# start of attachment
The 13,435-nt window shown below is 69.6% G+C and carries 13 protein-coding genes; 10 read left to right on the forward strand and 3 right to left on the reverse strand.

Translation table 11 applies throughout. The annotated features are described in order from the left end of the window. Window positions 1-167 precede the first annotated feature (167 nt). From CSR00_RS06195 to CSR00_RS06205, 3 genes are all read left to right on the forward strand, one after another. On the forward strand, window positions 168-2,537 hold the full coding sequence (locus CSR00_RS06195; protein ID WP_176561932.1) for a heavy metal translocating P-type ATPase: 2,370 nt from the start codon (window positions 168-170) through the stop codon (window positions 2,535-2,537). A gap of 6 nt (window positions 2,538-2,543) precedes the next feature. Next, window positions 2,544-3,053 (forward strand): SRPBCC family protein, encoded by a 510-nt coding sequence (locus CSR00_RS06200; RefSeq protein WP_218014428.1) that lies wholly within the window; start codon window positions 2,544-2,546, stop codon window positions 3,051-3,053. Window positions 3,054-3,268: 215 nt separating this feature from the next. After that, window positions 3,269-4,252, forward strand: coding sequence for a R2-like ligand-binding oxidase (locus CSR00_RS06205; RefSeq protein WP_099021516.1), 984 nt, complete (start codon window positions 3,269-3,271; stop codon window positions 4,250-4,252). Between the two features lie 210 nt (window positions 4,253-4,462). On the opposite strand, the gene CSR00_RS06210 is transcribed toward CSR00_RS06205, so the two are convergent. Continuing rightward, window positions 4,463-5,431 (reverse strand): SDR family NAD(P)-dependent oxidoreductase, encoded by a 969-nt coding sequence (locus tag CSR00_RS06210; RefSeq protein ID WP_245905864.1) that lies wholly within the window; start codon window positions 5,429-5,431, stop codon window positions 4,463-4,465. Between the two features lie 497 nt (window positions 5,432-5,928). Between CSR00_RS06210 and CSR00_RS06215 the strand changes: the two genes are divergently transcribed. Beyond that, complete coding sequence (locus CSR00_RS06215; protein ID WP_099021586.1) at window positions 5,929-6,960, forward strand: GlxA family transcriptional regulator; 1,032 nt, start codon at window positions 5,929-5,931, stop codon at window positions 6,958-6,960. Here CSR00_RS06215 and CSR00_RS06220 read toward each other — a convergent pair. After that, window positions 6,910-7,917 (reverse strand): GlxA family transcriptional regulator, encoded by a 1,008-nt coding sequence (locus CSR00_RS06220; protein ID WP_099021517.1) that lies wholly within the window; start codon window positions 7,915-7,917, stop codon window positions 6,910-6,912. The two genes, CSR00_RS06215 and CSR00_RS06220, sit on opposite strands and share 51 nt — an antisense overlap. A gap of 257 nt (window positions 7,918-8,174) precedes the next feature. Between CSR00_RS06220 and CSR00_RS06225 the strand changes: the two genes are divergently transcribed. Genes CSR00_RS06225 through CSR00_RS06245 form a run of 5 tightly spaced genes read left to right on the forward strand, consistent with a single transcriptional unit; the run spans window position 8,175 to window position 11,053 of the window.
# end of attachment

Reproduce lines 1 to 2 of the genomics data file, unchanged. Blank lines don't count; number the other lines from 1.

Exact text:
The 13,435-nt window shown below is 69.6% G+C and carries 13 protein-coding genes; 10 read left to right on the forward strand and 3 right to left on the reverse strand.

Translation table 11 applies throughout. The annotated features are described in order from the left end of the window. Window positions 1-167 precede the first annotated feature (167 nt). From CSR00_RS06195 to CSR00_RS06205, 3 genes are all read left to right on the forward strand, one after another. On the forward strand, window positions 168-2,537 hold the full coding sequence (locus CSR00_RS06195; protein ID WP_176561932.1) for a heavy metal translocating P-type ATPase: 2,370 nt from the start codon (window positions 168-170) through the stop codon (window positions 2,535-2,537). A gap of 6 nt (window positions 2,538-2,543) precedes the next feature. Next, window positions 2,544-3,053 (forward strand): SRPBCC family protein, encoded by a 510-nt coding sequence (locus CSR00_RS06200; RefSeq protein WP_218014428.1) that lies wholly within the window; start codon window positions 2,544-2,546, stop codon window positions 3,051-3,053. Window positions 3,054-3,268: 215 nt separating this feature from the next. After that, window positions 3,269-4,252, forward strand: coding sequence for a R2-like ligand-binding oxidase (locus CSR00_RS06205; RefSeq protein WP_099021516.1), 984 nt, complete (start codon window positions 3,269-3,271; stop codon window positions 4,250-4,252). Between the two features lie 210 nt (window positions 4,253-4,462). On the opposite strand, the gene CSR00_RS06210 is transcribed toward CSR00_RS06205, so the two are convergent. Continuing rightward, window positions 4,463-5,431 (reverse strand): SDR family NAD(P)-dependent oxidoreductase, encoded by a 969-nt coding sequence (locus tag CSR00_RS06210; RefSeq protein ID WP_245905864.1) that lies wholly within the window; start codon window positions 5,429-5,431, stop codon window positions 4,463-4,465. Between the two features lie 497 nt (window positions 5,432-5,928). Between CSR00_RS06210 and CSR00_RS06215 the strand changes: the two genes are divergently transcribed. Beyond that, complete coding sequence (locus CSR00_RS06215; protein ID WP_099021586.1) at window positions 5,929-6,960, forward strand: GlxA family transcriptional regulator; 1,032 nt, start codon at window positions 5,929-5,931, stop codon at window positions 6,958-6,960. Here CSR00_RS06215 and CSR00_RS06220 read toward each other — a convergent pair. After that, window positions 6,910-7,917 (reverse strand): GlxA family transcriptional regulator, encoded by a 1,008-nt coding sequence (locus CSR00_RS06220; protein ID WP_099021517.1) that lies wholly within the window; start codon window positions 7,915-7,917, stop codon window positions 6,910-6,912. The two genes, CSR00_RS06215 and CSR00_RS06220, sit on opposite strands and share 51 nt — an antisense overlap. A gap of 257 nt (window positions 7,918-8,174) precedes the next feature. Between CSR00_RS06220 and CSR00_RS06225 the strand changes: the two genes are divergently transcribed. Genes CSR00_RS06225 through CSR00_RS06245 form a run of 5 tightly spaced genes read left to right on the forward strand, consistent with a single transcriptional unit; the run spans window position 8,175 to window position 11,053 of the window.